- Corporate officers
- Business partners
- Members of limited liability companies (LLCs)
- Family owned farms
Employers who are exempt from workers’ compensation laws and wish to remain excluded must submit a Workers’ Compensation Coverage Opt-Out Form with the state Division of Workers’ Compensation. It is important to note that in this situation, employers must still purchase and carry workers’ compensation for their employees.
Workers’ compensation insurance is intended to help offset the financial burden of workplace accidents for employees. When a worker is entitled to workers’ compensation, and their employer carries the appropriate amounts under the law, workers cannot file a civil lawsuit against their employer.
Employers who do not purchase and carry the workers’ compensation required under the law may face a $10,000 fine if one of their employees becomes hurt. Because injured employees are not eligible for benefits, if their employer did not purchase workers’ compensation, workers can file a lawsuit against their employer.
Another important law all employees should know about workers’ compensation is the reporting component. Under the law, you only have 45 days to notify your employer of the injury or illness you sustained in the workplace. However, you should report the injury as soon as possible, and make sure you tell your employer in writing.
The Workers’ Compensation Wait Period
In Illinois, there is a three-day waiting period on workers’ compensation claims. This means employees are entitled to receive benefits on the fourth day if they are still injured or sick. If you miss more than two weeks of work, the employer has to go back and pay the lost time benefits for the initial waiting period.
The Workers’ Compensation Process in Illinois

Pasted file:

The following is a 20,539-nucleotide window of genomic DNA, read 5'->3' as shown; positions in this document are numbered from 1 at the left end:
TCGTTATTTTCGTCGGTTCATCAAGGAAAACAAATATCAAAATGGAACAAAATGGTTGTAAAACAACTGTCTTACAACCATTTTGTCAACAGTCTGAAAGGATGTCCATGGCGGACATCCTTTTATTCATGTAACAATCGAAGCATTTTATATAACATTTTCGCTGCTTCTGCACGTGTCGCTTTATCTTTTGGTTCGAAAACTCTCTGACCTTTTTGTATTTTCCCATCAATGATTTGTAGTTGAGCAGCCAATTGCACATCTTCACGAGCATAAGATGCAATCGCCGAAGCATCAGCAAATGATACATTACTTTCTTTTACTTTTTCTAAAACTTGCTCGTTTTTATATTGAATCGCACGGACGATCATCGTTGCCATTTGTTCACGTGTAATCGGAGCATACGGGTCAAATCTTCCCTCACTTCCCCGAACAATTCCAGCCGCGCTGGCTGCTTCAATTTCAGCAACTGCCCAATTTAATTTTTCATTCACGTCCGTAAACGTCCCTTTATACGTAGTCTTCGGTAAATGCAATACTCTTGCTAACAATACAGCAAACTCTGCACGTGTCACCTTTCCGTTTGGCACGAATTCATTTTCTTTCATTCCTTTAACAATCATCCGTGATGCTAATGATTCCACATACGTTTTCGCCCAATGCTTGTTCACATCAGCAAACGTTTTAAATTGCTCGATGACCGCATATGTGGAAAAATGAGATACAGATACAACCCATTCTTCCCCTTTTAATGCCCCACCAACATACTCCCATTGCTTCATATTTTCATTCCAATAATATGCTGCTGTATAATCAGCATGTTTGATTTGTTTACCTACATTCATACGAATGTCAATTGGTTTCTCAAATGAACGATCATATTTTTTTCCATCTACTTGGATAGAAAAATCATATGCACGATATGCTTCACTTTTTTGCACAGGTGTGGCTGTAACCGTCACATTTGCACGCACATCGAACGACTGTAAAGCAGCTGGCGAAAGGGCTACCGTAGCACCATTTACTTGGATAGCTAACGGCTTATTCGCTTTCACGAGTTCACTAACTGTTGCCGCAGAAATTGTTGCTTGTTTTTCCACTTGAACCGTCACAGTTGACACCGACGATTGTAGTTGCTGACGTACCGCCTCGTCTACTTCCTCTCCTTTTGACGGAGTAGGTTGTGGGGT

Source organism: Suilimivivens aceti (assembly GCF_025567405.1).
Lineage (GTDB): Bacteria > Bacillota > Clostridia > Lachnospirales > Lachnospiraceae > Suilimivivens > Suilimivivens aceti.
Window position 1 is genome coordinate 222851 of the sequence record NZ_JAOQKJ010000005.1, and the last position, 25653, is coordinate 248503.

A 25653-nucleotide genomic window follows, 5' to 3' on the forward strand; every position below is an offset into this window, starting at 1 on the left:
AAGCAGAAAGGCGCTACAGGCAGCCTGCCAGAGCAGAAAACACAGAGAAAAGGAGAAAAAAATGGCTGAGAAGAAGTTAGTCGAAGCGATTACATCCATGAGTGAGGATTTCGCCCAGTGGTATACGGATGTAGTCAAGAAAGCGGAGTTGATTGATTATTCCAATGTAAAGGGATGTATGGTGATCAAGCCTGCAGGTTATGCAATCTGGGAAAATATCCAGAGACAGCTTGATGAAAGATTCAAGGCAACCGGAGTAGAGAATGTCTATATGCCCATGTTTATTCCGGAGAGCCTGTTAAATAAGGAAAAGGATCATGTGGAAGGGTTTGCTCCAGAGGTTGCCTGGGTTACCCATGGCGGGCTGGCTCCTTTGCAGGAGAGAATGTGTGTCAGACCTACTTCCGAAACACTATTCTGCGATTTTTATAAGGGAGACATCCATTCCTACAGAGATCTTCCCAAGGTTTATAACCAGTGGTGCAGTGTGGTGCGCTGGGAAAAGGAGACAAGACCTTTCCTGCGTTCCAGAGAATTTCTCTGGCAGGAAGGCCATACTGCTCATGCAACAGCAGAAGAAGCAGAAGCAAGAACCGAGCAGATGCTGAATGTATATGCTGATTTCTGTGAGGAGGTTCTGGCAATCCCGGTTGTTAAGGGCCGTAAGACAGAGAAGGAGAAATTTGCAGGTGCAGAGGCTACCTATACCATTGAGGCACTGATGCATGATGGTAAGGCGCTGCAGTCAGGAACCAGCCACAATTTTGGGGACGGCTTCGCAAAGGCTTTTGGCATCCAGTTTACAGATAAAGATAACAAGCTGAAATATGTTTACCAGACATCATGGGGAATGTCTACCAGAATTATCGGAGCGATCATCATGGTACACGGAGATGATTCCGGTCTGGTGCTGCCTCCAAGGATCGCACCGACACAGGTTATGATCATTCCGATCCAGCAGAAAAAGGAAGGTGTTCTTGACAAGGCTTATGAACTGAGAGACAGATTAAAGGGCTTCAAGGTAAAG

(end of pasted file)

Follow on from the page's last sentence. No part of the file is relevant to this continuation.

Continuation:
In Illinois, you are free to choose the doctor you wish to see. While obtaining the treatment you need from a physician, let them know this is a work injury. The next steps in the workers’ comp process are as follows:
- You should provide written notice of the injury to your employer as soon as possible.
- Your employer should then notify the workers’ compensation administrator at the company or their insurance company.
- You should receive total disability benefits if you cannot work for four days or more.
- Your employer may ask you for additional information they or the insurance company needs to make a claim.
- You should receive a letter from your employer telling you whether they approved or denied your claim.
If a dispute arises between you and your employer, or their insurance provider, a hearing will be held before the Illinois Workers’ Compensation Commission. Sometimes, these matters are sent to arbitration. Regardless of how your dispute is handled, when a disagreement arises, you need to speak to an experienced lawyer at JSK who will represent your rights and help you obtain the full benefits you are entitled to.
When Can You File a Civil Lawsuit Against Your Employer?
When employers do not purchase and carry the appropriate workers’ compensation insurance, employees can sometimes file a civil lawsuit against their employer IF they can prove that it was the Employer’s negligence that cause then to become hurt. There are also instances in which workers can file a lawsuit against their employer. These include the following:
- The employer engaged in intentional misconduct: When employers intentionally commit wrongdoing, workers can file a lawsuit against them. Workers may choose to collect workers’ compensation benefits instead, but they cannot receive workers’ comp benefits, and damages from a personal injury lawsuit.
- Latent injuries: An update to the Illinois Workers’ Compensation Act and the Workers’ Occupational Diseases Act allows employees to sue their employer if they suffer from an occupational illness that manifests after 25 years. This is a very narrow exception for a limited number of conditions.
There are also times when an employee cannot collect workers’ compensation benefits or file a personal injury lawsuit. These include when an employee was fully intoxicated while they were hurt, if the injury was intentionally self-inflicted, or when a worker violated the law. There are often exceptions to these denials so do not consider them to be immediate bars to obtaining benefits.
Our Workers’ Compensation Lawyers in Illinois Can Help
At the Law Office of Jerome Salmi Kopis, LLC, our experienced Illinois workers’ compensation lawyers have a long track record of helping injured employees obtain the benefits they deserve. We want to help you, too. Call us today at (618) 726-2222 or contact us online to schedule a free case evaluation.